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Greetings from Charles D. Blanchard

My name is Charles D. Blanchard. My debut novel, Mourning Doves After The Fire, was published last fall by Xlibris:  www.mourningdovesafterthefire.com.

Here are my interview responses.

1. How did you come to self-publish? Did you try to get published traditionally? I did not seek traditional publishing as this is my first published work and the idea of attempting to seek an agent who would genuinely represent a first time novelist and attempt to convince a publishing house to “take a chance” on me, was too daunting a task to even contemplate.

2. What self-publishing service did you use? Happy with the service? I knew of the POD company, Xlibris, from correspondence over the years and I did some research on their current mode of operation. When they sent me an email offering half off their publishing packages, I thought $1500 for a premium package was doable so I went with it. I must say that the final product (hardcover and softcover) was well done, nice cloth binding , etc.  Xlibris is rather unusual in the sense that when you call them, you will reach their customer service, located in the Philippines. The executives who run Xlibris do not have any contact information at all, so you are essentially at the mercy, if you will, of an overworked CS rep in a distant country who has to listen to complaints all day. And given the delay in the telephone from when you speak to when they actually hear you can give the feeling of someone talking while you are talking. To make something clear is a challenge when communicating over the phone.

3. What avenues have you taken to market the book? Have you gotten reviews, interviews, TV, print media coverage? I have sent the book and press release to many newspapers and magazines mostly in the US, a couple in Canada and one in the UK. I always locate the reviewers name to make sure it gets to the correct person and enclose a postage paid envelope for their convenience. I have received two notices so far, both positive. I have also contacted many independent bookstores throughout the US to send them a small batch of postcards, which display the front cover of the book on the front and details on where to purchase a copy on the back of the card. Also press releases have been sent and in some cases a copy of the book in an effort to at the very least let their customers know that the book exists.  When doing this type of marketing, I had to take into account the expense and I was not in a financial position to buy 1000 copies from the publisher, although I am certain Xlibris would have no problem with that.  The marketing of a self published work of fiction has proven challenging since some of the review media clearly indicate they do not review self published works when they have so much to read and not enough time to do it all. But one must press on. You never know who will wind up with a copy and praise it or not.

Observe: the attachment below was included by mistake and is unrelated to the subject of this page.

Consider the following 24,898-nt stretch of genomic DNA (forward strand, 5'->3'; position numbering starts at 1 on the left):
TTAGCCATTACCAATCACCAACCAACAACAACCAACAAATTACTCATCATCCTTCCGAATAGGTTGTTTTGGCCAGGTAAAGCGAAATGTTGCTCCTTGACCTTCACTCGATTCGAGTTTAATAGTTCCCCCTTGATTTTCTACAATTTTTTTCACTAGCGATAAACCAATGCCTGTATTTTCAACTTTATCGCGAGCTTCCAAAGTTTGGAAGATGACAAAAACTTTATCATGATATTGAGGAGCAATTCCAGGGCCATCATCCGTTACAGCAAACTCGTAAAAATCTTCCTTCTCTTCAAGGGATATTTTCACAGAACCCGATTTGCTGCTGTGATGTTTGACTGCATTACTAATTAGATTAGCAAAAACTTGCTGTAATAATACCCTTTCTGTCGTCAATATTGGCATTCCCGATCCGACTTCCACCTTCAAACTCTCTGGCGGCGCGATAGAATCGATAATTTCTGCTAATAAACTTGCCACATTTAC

4. What drove you to write this particular book? I have always enjoyed fiction as it frees the imagination and one is not bogged down with dates and a need to be accurate with every single word written. I came across some old photographs which I purchased on Ebay and one of the pictures was of a young sickly woman whose hair ran all the way down to her ankles. I thought she was fascinating. She kept a diary which I also purchased and in the diary it is revealed she has strong feelings for the doctor who is treating her illness. It is not made clear what her illness is, specifically, but it was enough for me to research the types of illnesses that were prevalent in the 1900s, the time in which the novel takes place. In my research I came across a doctor who treated cancer patients by injecting bacteria into their tumors. The idea was that the antibodies would attack not only the injected bacteria BUT also the cancerous tumor itself, thereby hopefully destroying not only the bacteria but the tumor or reduce the size of it.  I though that would make an interesting story and I began to write and research a lot.

5. Is the book in any one particular genre? Is it a genre that’s familiar to you? I would place the genre of my novel as literary fiction.

6. Who are your greatest writing influences? There are so many writers both past and present in whose company I have derived so much pleasure. I just can’t name anyone person or persons.

7. What’s your writing regimen? Any tips for keeping focused? I write whenever I am in the mood. Of course, I do not mean to say that each day, I am overjoyed to sit at a regular place and at a regular time and scream, “Yes!” as if the writing process is something to look forward to with great enthusiasm. There are many days when it’s just the opposite.  I try to remain focused by not having anyone around to bother me and maybe playing some light classical music on the radio so I am not too distracted but the music will filter through and maybe even inspire.

8. Would you self-publish again? Yes, but I will seek another POD company. I have spoken with authors who have used Mill City Press. So I might try that company in the future.

9. Any final words of advice for those looking to self-publish? Don’t expect to make millions with a self published book. The marketing takes a tremendous effort and the expectations should be realistic. At the very least, the book is yours and you have control over every aspect of it from the editing to the design of the cover.  You have to continue your passion and begin another book as you can build a nice resume of work that will live longer than the author.  Who knows, maybe one day the effort will be truly appreciated, but don’t get depressed if you don’t get a call from one of Oprah’s people begging you to be on their show.